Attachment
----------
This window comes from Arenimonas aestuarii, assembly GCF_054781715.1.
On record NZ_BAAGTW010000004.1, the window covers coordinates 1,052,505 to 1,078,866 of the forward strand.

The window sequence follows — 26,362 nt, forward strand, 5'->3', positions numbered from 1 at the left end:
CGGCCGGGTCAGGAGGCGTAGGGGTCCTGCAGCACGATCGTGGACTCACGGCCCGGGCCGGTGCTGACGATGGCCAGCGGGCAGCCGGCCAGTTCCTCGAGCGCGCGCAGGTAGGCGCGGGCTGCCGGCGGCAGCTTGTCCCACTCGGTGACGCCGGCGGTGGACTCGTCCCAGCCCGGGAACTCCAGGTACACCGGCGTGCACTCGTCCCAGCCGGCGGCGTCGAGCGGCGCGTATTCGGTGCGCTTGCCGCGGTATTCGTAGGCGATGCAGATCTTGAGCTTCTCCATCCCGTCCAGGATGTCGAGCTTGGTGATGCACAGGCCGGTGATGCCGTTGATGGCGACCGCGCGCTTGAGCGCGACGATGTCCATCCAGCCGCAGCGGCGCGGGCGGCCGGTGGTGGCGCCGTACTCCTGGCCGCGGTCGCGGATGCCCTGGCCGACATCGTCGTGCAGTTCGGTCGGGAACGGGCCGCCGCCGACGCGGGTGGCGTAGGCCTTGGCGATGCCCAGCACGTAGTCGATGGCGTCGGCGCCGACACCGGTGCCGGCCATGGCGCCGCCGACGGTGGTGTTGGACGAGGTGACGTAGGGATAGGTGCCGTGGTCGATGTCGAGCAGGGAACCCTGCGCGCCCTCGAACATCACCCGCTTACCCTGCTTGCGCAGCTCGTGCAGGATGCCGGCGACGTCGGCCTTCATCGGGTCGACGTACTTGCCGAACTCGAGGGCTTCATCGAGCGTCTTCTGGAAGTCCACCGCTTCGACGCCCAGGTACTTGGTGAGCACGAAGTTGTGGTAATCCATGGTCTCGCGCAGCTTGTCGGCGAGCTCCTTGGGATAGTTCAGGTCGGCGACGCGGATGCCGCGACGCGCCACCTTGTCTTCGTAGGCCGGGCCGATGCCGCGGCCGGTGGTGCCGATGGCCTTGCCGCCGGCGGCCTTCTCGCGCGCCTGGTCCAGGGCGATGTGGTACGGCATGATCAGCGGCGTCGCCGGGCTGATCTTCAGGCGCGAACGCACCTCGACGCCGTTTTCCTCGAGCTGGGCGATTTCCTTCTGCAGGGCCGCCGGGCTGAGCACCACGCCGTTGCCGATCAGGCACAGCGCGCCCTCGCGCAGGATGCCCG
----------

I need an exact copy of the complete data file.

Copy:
This window comes from Arenimonas aestuarii, assembly GCF_054781715.1.
On record NZ_BAAGTW010000004.1, the window covers coordinates 1,052,505 to 1,078,866 of the forward strand.

The window sequence follows — 26,362 nt, forward strand, 5'->3', positions numbered from 1 at the left end:
CGGCCGGGTCAGGAGGCGTAGGGGTCCTGCAGCACGATCGTGGACTCACGGCCCGGGCCGGTGCTGACGATGGCCAGCGGGCAGCCGGCCAGTTCCTCGAGCGCGCGCAGGTAGGCGCGGGCTGCCGGCGGCAGCTTGTCCCACTCGGTGACGCCGGCGGTGGACTCGTCCCAGCCCGGGAACTCCAGGTACACCGGCGTGCACTCGTCCCAGCCGGCGGCGTCGAGCGGCGCGTATTCGGTGCGCTTGCCGCGGTATTCGTAGGCGATGCAGATCTTGAGCTTCTCCATCCCGTCCAGGATGTCGAGCTTGGTGATGCACAGGCCGGTGATGCCGTTGATGGCGACCGCGCGCTTGAGCGCGACGATGTCCATCCAGCCGCAGCGGCGCGGGCGGCCGGTGGTGGCGCCGTACTCCTGGCCGCGGTCGCGGATGCCCTGGCCGACATCGTCGTGCAGTTCGGTCGGGAACGGGCCGCCGCCGACGCGGGTGGCGTAGGCCTTGGCGATGCCCAGCACGTAGTCGATGGCGTCGGCGCCGACACCGGTGCCGGCCATGGCGCCGCCGACGGTGGTGTTGGACGAGGTGACGTAGGGATAGGTGCCGTGGTCGATGTCGAGCAGGGAACCCTGCGCGCCCTCGAACATCACCCGCTTACCCTGCTTGCGCAGCTCGTGCAGGATGCCGGCGACGTCGGCCTTCATCGGGTCGACGTACTTGCCGAACTCGAGGGCTTCATCGAGCGTCTTCTGGAAGTCCACCGCTTCGACGCCCAGGTACTTGGTGAGCACGAAGTTGTGGTAATCCATGGTCTCGCGCAGCTTGTCGGCGAGCTCCTTGGGATAGTTCAGGTCGGCGACGCGGATGCCGCGACGCGCCACCTTGTCTTCGTAGGCCGGGCCGATGCCGCGGCCGGTGGTGCCGATGGCCTTGCCGCCGGCGGCCTTCTCGCGCGCCTGGTCCAGGGCGATGTGGTACGGCATGATCAGCGGCGTCGCCGGGCTGATCTTCAGGCGCGAACGCACCTCGACGCCGTTTTCCTCGAGCTGGGCGATTTCCTTCTGCAGGGCCGCCGGGCTGAGCACCACGCCGTTGCCGATCAGGCACAGCGCGCCCTCGCGCAGGATGCCCG